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Pirate Alert for Seafarers around Horn of Africa

by Andrew Mwangura, Sailors Assistance Programme on 9 Sep 2008
This is a yacht similar to the Carre D’As in sailing mode SW
A yacht similar to this one, the Carre D'as IV, was hi-jacked by Somali pirates on 03. Sept. 2008 in the Gulf of Aden and is now used to hunt for further prey.

The Venezuela-registered, French-owned, 24 m 2-mast luxury sailing yacht, an Amel Super Maramu, which was on her way from Australia to France, when she was hi-jacked in the Gulf of Aden, is not at Eyl as reported falsely. She is now being used as a decoy to lure other potential targets.


Reports directly from Somalia indicate that the hostages, the couple Jean-Yves and his wife Bernardette Delanne of French Nationality, were dropped at the Somali coast near Caluula at the tip of the Horn of Africa, from where part of the gang have dragged them into a remote hideout in the Xaabo mountains

The local people belong to the Sawaaqron sub-clan of Majerteen, who live there together with the people of the Osman Mohamud and Isse Mohamud sub-clan. All belong to the the Majerteen Clan of the Somali Darood people. The Majerteen operate the autonomous Somali province of Majertenia as their own state, called Puntland, which is at the core of the recent wave of piracy in Somali waters.

The sailing yacht might be accompanied (visibility maybe concealed from the view-side of a targeted ship) by another, small but fast boat with one or two strong outboard engines, like the one pictured below, which usually carries 5-7 heavily armed attackers (equipped with bazookas, assault guns like AK47, G3, FAL, M16 plus RPG - rocket propelled grenade launchers, as well as hand-grenades and/or mines). Such attack-boats do deliver a swift and heavy assault:


The Somali hi-jackers of the couple demand for the release a sum in excess of 1.4 million US dollar and the return of the 6 Somali prisoners, which the French Navy had taken after the negotiated and paid-for release of the French Luxury Yacht Le Ponant, a 3-master. The 6 Somalis were put on trial in Paris.

After the couple was taken ashore, the yacht was taken to sea again by the heavily armed gunmen.

While an attempt to sell the yacht at ports in the Gulf states can also not be ruled out, it is presumed that it is at present used to hunt for other ships. It might very well be used as a decoy to approach other unsuspecting yachts or simulate and signal an engine failure or other emergency at sea, whereby it then would attack any ship coming closer in order to provide assistance.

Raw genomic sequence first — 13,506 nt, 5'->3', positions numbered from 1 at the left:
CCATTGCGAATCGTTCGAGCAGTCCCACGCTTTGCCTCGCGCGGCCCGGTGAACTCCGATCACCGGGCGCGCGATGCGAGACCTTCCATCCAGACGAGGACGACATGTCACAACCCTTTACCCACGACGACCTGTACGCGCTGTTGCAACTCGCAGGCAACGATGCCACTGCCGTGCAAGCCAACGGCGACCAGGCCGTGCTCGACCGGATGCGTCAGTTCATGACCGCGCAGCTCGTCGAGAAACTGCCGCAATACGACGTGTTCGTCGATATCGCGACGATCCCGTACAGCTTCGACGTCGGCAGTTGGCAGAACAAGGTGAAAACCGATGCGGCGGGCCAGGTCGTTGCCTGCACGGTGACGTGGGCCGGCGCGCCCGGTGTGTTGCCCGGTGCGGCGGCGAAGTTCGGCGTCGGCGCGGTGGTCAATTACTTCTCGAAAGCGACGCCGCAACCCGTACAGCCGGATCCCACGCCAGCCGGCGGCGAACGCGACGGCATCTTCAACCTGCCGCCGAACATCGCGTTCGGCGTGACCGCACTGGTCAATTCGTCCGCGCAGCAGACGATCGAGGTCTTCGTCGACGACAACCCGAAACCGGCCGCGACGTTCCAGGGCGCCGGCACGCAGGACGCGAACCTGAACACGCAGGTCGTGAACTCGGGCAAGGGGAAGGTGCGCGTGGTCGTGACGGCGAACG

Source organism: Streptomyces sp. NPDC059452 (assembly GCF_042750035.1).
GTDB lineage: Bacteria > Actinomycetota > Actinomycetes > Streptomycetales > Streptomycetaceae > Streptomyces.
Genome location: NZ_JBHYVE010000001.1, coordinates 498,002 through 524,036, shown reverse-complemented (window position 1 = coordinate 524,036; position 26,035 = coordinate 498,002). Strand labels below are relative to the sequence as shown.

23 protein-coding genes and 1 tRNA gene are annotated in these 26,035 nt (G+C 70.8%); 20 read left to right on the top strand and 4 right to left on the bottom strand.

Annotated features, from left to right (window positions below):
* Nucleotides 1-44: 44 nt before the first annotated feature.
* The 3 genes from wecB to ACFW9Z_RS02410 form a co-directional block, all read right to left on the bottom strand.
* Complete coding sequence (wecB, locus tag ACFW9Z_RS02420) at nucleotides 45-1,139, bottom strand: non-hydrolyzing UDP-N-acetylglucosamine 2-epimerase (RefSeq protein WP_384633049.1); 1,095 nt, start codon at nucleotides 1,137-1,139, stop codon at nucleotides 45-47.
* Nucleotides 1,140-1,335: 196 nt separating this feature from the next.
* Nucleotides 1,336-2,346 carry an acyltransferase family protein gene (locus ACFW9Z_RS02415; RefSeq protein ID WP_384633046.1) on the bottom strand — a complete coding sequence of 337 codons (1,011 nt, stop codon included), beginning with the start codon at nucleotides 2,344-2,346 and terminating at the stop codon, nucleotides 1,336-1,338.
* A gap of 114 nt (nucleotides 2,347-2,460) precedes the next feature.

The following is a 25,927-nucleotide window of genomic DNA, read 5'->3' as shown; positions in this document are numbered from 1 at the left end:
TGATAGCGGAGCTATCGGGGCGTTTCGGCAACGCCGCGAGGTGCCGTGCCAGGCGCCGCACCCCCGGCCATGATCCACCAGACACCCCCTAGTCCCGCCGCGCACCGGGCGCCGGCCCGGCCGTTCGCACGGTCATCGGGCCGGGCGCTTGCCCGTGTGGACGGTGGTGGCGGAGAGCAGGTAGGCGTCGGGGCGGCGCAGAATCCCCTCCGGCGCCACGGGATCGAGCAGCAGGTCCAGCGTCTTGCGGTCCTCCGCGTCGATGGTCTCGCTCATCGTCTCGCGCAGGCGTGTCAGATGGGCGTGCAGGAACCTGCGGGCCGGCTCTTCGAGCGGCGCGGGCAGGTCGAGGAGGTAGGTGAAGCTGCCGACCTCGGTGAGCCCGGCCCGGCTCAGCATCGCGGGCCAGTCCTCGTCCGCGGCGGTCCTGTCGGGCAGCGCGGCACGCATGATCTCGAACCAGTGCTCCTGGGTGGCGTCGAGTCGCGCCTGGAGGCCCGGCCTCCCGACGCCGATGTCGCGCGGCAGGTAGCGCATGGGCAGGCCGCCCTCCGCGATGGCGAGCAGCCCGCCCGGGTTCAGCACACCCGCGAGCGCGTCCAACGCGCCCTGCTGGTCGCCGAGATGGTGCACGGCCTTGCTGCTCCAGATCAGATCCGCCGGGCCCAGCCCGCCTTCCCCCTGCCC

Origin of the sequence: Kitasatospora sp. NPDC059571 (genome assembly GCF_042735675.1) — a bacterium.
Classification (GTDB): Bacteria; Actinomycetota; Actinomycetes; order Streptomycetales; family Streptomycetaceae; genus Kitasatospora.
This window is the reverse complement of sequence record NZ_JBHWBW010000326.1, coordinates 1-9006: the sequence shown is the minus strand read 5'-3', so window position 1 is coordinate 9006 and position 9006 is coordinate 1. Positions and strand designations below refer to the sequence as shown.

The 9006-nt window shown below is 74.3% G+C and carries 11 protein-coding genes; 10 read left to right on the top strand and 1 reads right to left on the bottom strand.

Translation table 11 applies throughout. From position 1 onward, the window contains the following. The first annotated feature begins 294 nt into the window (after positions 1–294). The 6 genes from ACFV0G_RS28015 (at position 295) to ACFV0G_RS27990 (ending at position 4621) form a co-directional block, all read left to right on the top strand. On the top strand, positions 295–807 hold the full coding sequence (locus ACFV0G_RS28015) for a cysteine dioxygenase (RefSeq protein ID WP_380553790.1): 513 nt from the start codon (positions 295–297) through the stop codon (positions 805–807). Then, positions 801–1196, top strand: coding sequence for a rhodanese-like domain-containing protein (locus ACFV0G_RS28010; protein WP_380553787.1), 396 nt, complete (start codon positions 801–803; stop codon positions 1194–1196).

Maintain strict 24h visual and radar watch !

If you see any yacht similar to that in the picture (or the Russian fishing trawlers BURUM OCEAN or ARENA/ATHENA):

1) Get quick, clear and positive identification.
2) Go immediately on a escape route and prepare for a possible attack.
3) Alert the following stations (24/7):

a) IMB/ICC-CCS 24 Hours Anti Piracy HELPLINE Tel: + 60 3 2031 0014
IMB Piracy Reporting Centre, Kuala Lumpur, Malaysia .
Tel + 60 3 2078 5763
Fax + 60 3 2078 5769
Telex MA34199 IMBPCI
E-mail: piracy@icc-ccs.org / imbkl@icc-ccs.org

b) Combined Joint Task Force-Horn of Africa (CJTF-HOA)
Maritime Security and Safety Officer, LCDR Brett Morash USN,
brett.j.morash@hoa.centcom.mil or brett.j.morash@hoa.usafricom.mil
or phone +253-358-978.

c) Maritime Liaison Office - Cell: +973-3944-2117
Work: +973-1785-3927, Capt Tom Hastings

d) SAP - Cell: +254-721-393458
e) ECOP-marine - Cell: +254-714-747090


For forming yacht convoys:
Richard Donaldson-Alves, Net Controller. Maritime Mobile Net, SE Asia,
14,323Mhz @ 0025hrs.Zulu daily and WX @ 0055hrs.Zulu daily.

N.B.: In case you don't stand any chance to escape or to surely repulse the attack:
1) Make your distress calls with clear ID, position and number of souls on board.
2) Use standard procedures to secure the lives of people on board and the safety of your ship and cargo.